If you have any other people with you, you should stay close together to appear as one, huge and gnarly organism and hopefully frighten the bear away. If a black bear attacks you must fight back as it is probably trying to kill and eat you.
If you are dealing with a brown bear, and the horn has failed to startle it away, you should not use the above strategy as it probably won’t work. Instead, don’t look the bear directly in the eye and slowly move away from it until you can escape.
If attacked by a brown bear don’t fight back but instead play dead. A brown bear is probably just trying to neutralize threats that are in its territory, not necessarily kill you for food.
As always, don’t forget to periodically test and maintain your bear horn as it, like any other tool, requires regular maintenance for proper operation.
An Air Horn Might Work, but It is Not a Sure Thing
The bottom line about air horns for bear defense is that they are reasonably likely to work, but far from a sure thing and they definitely don’t do anything to the bear physically to incentivize it against attacking or prevent it from attacking.
It does not hurt or wound the bear, and while that might be the number one factor for an animal lover it will be cold comfort if you are giving your little horn a toot and the bear is not distracted in the least.
Even compared to other non-lethal options like bear spray, air horns probably fall short on the efficacy scale.
Bear sprays are basically supersized cans of pepper spray like those that you might use as part of your self-defense plan against people.
Bears get into and eat all kinds of things in the wild but you can be sure that they will never, ever encounter anything as freakishly hot as pepper spray.
The burning, searing pain that it inflicts on the bear’s sensitive organs is likely enough to incentivize it to break off an attack.
Also before you bank on an air horn as your solitary means of defense consider that bears found near well traveled areas like national parks or even in settlements that are close to their usual habitats are probably already well acclimatized to the sound and effect of a blaring horn thanks to the preponderance of vehicles in the area.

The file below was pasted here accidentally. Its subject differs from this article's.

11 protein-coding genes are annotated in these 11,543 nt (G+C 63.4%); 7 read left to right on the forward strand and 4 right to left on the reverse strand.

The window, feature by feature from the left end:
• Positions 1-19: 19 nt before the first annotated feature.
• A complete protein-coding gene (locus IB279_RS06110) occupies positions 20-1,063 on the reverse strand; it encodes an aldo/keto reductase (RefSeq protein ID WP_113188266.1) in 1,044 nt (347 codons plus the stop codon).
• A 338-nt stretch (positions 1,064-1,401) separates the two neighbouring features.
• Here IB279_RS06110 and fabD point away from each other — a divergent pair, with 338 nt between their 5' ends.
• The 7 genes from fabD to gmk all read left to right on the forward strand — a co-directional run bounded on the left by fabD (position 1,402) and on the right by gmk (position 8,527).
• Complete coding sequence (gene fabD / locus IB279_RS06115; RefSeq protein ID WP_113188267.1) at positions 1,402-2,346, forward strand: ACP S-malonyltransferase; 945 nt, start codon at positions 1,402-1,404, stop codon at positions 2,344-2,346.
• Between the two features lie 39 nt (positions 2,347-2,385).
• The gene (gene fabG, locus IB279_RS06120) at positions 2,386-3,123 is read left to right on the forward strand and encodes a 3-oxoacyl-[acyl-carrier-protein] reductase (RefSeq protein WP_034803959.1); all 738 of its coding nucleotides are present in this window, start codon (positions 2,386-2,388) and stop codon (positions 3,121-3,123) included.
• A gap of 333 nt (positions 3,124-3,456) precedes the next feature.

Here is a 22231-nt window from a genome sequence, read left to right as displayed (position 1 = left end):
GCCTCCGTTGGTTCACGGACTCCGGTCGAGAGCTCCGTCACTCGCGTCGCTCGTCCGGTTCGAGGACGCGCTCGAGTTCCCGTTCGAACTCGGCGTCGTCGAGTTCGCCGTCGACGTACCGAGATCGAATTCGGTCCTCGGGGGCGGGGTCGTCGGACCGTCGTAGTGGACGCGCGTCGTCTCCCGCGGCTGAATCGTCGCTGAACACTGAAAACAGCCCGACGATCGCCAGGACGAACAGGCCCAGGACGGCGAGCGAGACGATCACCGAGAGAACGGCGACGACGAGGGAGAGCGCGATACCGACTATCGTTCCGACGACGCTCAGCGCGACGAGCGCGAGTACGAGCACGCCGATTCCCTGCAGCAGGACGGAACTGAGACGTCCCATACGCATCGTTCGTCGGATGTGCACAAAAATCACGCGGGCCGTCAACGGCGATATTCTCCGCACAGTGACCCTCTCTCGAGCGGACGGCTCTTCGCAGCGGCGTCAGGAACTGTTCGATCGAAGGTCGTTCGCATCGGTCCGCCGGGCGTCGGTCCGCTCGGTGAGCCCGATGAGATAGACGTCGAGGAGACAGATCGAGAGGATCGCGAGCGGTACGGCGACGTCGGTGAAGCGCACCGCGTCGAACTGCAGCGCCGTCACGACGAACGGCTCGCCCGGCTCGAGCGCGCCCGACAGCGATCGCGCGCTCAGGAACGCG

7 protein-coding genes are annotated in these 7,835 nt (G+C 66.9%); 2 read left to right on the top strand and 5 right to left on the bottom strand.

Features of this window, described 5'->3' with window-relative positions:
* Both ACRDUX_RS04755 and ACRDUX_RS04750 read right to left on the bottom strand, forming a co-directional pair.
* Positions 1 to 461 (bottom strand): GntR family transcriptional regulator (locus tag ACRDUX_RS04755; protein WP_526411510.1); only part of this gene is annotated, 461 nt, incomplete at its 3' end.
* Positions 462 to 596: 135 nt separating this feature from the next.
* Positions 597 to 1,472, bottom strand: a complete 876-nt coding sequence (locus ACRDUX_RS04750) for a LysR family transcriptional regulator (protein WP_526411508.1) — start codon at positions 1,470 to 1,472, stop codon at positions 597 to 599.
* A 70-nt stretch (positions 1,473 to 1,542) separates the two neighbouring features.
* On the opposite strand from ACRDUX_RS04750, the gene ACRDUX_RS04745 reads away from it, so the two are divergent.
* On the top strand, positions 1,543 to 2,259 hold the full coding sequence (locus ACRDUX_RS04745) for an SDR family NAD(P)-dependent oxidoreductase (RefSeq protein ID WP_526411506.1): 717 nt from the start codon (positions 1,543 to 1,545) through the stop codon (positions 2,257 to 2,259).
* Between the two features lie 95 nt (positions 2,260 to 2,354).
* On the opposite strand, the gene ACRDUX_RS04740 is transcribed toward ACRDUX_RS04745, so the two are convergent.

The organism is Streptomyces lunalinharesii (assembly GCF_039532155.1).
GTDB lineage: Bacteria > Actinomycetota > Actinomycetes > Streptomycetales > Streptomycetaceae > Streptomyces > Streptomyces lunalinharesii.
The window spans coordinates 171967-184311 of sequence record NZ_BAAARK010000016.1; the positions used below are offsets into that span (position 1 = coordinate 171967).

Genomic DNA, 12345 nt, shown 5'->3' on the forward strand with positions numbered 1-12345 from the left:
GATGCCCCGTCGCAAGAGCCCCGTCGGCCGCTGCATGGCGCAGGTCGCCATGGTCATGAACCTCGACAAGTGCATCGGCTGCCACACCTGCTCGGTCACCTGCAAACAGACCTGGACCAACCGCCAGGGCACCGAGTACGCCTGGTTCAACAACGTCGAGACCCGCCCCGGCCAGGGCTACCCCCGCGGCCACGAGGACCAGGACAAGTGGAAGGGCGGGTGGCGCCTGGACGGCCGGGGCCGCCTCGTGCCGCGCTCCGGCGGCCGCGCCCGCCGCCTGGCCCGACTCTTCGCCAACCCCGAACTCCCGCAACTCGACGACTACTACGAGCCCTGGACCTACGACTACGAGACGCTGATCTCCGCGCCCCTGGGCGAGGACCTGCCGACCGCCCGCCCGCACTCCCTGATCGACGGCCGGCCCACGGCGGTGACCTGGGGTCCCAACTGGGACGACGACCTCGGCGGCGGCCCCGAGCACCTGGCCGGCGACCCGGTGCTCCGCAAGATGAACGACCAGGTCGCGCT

Chances are they have plenty of horns tooted at them and have grown accustomed to them! You could be in for a rude awakening in that case!
Don’t Trust Your Life to an Air Horn Alone
This is not to say that an air horn won’t work or is not worth carrying, but I must encourage all readers to plan on utilizing a layered defense in order to repel bears.
If you come upon a bear at a reasonable distance that doesn’t take off as soon as it notices you, give it a blast from your horn while you ready other defensive options. If that doesn’t work, be prepared with your bear spray or a firearm.
Hopefully, the air horn will prove sufficient and the bear will hit the road, but if it doesn’t you’ll be prepared with a backup option that has a more decisive effect on the bear in any case. With a little bit of luck, we won’t have to hurt the bear at all or let him get too close, but if he decides that he wants to press the encounter you’ll be ready with stronger medicine.
Air horns have shown to be fairly effective at incentivizing bears to vacate an area, especially when they are not surprised at very close range. The loud, shrill blast of a horn is likely to startle the bear into retreat.
However, these horns have no decisive physical effect on a bear, non-lethal or otherwise, and readers are advised to be prepared with alternate defensive options in case their air horn fails to repel the bear.